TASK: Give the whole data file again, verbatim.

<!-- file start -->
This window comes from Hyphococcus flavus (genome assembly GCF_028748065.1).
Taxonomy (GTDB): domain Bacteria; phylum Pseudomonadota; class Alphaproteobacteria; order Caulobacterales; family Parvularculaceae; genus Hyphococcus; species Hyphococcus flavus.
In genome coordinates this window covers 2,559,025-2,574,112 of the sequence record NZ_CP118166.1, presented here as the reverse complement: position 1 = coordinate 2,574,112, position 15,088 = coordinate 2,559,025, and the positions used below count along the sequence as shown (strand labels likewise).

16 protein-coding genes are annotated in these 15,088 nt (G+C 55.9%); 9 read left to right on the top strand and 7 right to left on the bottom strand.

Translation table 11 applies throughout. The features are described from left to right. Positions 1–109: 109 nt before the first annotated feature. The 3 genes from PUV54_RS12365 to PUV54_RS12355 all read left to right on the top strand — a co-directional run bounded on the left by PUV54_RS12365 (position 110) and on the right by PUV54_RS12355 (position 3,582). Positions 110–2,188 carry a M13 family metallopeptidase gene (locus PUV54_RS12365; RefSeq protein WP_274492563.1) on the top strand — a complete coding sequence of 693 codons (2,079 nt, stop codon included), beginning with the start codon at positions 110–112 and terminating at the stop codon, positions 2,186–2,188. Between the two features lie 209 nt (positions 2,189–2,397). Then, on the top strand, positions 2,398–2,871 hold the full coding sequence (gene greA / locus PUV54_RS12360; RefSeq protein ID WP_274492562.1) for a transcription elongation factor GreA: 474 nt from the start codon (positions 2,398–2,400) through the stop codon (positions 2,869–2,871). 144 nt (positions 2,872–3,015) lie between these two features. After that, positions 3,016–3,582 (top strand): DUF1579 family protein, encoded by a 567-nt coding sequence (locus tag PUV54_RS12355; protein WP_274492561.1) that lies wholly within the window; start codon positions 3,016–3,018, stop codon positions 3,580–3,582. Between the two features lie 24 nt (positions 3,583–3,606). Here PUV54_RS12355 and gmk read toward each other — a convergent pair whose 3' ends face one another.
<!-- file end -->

This window comes from Hyphococcus flavus (genome assembly GCF_028748065.1).
Taxonomy (GTDB): domain Bacteria; phylum Pseudomonadota; class Alphaproteobacteria; order Caulobacterales; family Parvularculaceae; genus Hyphococcus; species Hyphococcus flavus.
In genome coordinates this window covers 2,559,025-2,574,112 of the sequence record NZ_CP118166.1, presented here as the reverse complement: position 1 = coordinate 2,574,112, position 15,088 = coordinate 2,559,025, and the positions used below count along the sequence as shown (strand labels likewise).

16 protein-coding genes are annotated in these 15,088 nt (G+C 55.9%); 9 read left to right on the top strand and 7 right to left on the bottom strand.

Translation table 11 applies throughout. The features are described from left to right. Positions 1–109: 109 nt before the first annotated feature. The 3 genes from PUV54_RS12365 to PUV54_RS12355 all read left to right on the top strand — a co-directional run bounded on the left by PUV54_RS12365 (position 110) and on the right by PUV54_RS12355 (position 3,582). Positions 110–2,188 carry a M13 family metallopeptidase gene (locus PUV54_RS12365; RefSeq protein WP_274492563.1) on the top strand — a complete coding sequence of 693 codons (2,079 nt, stop codon included), beginning with the start codon at positions 110–112 and terminating at the stop codon, positions 2,186–2,188. Between the two features lie 209 nt (positions 2,189–2,397). Then, on the top strand, positions 2,398–2,871 hold the full coding sequence (gene greA / locus PUV54_RS12360; RefSeq protein ID WP_274492562.1) for a transcription elongation factor GreA: 474 nt from the start codon (positions 2,398–2,400) through the stop codon (positions 2,869–2,871). 144 nt (positions 2,872–3,015) lie between these two features. After that, positions 3,016–3,582 (top strand): DUF1579 family protein, encoded by a 567-nt coding sequence (locus tag PUV54_RS12355; protein WP_274492561.1) that lies wholly within the window; start codon positions 3,016–3,018, stop codon positions 3,580–3,582. Between the two features lie 24 nt (positions 3,583–3,606). Here PUV54_RS12355 and gmk read toward each other — a convergent pair whose 3' ends face one another.